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GPPS Journal Papers

Staged combustion concept for gas turbines

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Dieter Winkler1, Weiqun Geng 1, Geoffrey Engelbrecht 1, This email address is being protected from spambots. You need JavaScript enabled to view it. 1, Klaus Knapp 2 and Timothy Griffin 1

1 FHNW, School of Engineering, University of Applied Sciences and Arts Northwestern Switzerland, Windisch, 5210, Switzerland
2 Ansaldo Energia Switzerland Ltd., Baden, 5401, Switzerland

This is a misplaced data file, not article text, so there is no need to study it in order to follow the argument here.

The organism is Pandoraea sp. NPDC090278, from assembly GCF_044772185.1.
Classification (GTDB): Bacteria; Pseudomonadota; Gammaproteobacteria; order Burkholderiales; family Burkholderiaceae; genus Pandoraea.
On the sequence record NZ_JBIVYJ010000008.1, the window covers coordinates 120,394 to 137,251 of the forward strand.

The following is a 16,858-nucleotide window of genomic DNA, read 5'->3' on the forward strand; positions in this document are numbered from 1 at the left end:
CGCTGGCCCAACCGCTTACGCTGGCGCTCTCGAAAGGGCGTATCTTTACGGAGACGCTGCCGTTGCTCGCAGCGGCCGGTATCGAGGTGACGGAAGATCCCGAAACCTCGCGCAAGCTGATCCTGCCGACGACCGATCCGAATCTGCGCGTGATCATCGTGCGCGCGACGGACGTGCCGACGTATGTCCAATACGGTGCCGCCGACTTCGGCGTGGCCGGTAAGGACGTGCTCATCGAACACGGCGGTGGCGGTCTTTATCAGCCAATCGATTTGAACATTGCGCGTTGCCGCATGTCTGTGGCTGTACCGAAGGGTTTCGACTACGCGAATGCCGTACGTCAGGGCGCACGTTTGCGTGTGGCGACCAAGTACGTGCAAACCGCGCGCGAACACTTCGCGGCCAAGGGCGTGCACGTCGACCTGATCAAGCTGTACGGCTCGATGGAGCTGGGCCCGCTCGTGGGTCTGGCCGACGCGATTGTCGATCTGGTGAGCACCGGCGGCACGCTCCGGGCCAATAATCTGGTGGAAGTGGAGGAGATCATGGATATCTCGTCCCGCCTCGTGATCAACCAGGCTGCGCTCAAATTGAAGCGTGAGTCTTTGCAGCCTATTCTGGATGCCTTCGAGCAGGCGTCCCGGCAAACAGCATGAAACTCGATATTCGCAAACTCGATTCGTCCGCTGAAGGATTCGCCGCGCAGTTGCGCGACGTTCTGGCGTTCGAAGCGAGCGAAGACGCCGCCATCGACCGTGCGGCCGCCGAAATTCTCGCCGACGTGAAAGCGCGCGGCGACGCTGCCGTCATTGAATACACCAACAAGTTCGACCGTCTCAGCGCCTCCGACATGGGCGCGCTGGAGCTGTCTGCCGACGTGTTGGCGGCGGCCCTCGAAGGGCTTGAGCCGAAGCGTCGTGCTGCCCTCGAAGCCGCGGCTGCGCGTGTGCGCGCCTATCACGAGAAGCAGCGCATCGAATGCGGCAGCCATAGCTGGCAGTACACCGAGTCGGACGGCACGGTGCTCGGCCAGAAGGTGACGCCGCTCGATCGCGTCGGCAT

Gas turbine power plants with high load flexibility are particularly suitable to compensate power fluctuations of wind and solar plants. Conventional gas turbines suffer from higher emissions at low load operation. With the objective of improving this situation a staged combustion system has been investigated. At low gas turbine load an upstream stage (first stage) provides stable combustion at low emissions while at higher loads the downstream stage (second stage) is started to supplement the power. Three injection geometries have been studied by means of computational fluid dynamics (CFD) simulations and atmospheric tests. The investigated geometries were a simple annular gap, a jet-in-cross-flow configuration and a lobe mixer. With CFD simulations the quality of mixing of second stage fresh gas with first stage exhaust gas was assessed. The lobe mixer showed the best mixing quality and hence was expected to also be the best variant in terms of combustion. However atmospheric combustion tests showed lower emissions for the jet-in-cross-flow configuration. Comparing flame photos in the visible and ultraviolet (UV) range suggest that the flame might be lifted off for the lobe mixer, leading to insufficient time for carbon monoxide (CO) burnout. CFD analysis of turbulent flame speed, turbulence and strain rates support the hypotheses of lifted off flame. Overall the staged concept was found to show very promising results not only with natural gas but also with natural gas enriched with propane or hydrogen. The investigations showed that apart from having an efficient and compact mixing of the two stages it is also very important to design the flow field such that the second flame can be anchored properly in order to achieve compact flames with sufficient time for CO burnout.

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